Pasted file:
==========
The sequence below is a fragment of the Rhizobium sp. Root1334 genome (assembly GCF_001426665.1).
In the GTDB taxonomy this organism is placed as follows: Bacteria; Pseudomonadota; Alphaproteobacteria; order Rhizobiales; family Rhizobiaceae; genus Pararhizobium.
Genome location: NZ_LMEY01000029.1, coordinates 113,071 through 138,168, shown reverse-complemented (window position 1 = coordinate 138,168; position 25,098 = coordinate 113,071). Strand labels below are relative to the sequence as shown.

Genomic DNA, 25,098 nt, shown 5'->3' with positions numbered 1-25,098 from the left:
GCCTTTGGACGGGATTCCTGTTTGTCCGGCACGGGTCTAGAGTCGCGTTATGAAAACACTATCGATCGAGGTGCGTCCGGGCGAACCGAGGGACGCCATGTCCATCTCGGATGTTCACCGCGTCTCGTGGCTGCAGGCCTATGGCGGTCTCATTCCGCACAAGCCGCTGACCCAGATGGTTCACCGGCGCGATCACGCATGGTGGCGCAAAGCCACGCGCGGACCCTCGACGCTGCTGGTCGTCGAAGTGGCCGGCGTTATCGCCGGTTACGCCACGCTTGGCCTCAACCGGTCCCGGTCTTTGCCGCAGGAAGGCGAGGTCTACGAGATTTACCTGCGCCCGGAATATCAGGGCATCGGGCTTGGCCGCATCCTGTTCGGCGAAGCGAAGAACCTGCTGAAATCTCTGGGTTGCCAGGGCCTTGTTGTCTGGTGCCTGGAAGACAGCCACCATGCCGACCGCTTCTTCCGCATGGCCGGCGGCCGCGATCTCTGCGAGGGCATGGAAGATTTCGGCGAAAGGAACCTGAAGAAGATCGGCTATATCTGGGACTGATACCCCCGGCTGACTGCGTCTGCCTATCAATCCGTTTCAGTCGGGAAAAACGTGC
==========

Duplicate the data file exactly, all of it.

The sequence below is a fragment of the Rhizobium sp. Root1334 genome (assembly GCF_001426665.1).
In the GTDB taxonomy this organism is placed as follows: Bacteria; Pseudomonadota; Alphaproteobacteria; order Rhizobiales; family Rhizobiaceae; genus Pararhizobium.
Genome location: NZ_LMEY01000029.1, coordinates 113,071 through 138,168, shown reverse-complemented (window position 1 = coordinate 138,168; position 25,098 = coordinate 113,071). Strand labels below are relative to the sequence as shown.

Genomic DNA, 25,098 nt, shown 5'->3' with positions numbered 1-25,098 from the left:
GCCTTTGGACGGGATTCCTGTTTGTCCGGCACGGGTCTAGAGTCGCGTTATGAAAACACTATCGATCGAGGTGCGTCCGGGCGAACCGAGGGACGCCATGTCCATCTCGGATGTTCACCGCGTCTCGTGGCTGCAGGCCTATGGCGGTCTCATTCCGCACAAGCCGCTGACCCAGATGGTTCACCGGCGCGATCACGCATGGTGGCGCAAAGCCACGCGCGGACCCTCGACGCTGCTGGTCGTCGAAGTGGCCGGCGTTATCGCCGGTTACGCCACGCTTGGCCTCAACCGGTCCCGGTCTTTGCCGCAGGAAGGCGAGGTCTACGAGATTTACCTGCGCCCGGAATATCAGGGCATCGGGCTTGGCCGCATCCTGTTCGGCGAAGCGAAGAACCTGCTGAAATCTCTGGGTTGCCAGGGCCTTGTTGTCTGGTGCCTGGAAGACAGCCACCATGCCGACCGCTTCTTCCGCATGGCCGGCGGCCGCGATCTCTGCGAGGGCATGGAAGATTTCGGCGAAAGGAACCTGAAGAAGATCGGCTATATCTGGGACTGATACCCCCGGCTGACTGCGTCTGCCTATCAATCCGTTTCAGTCGGGAAAAACGTGC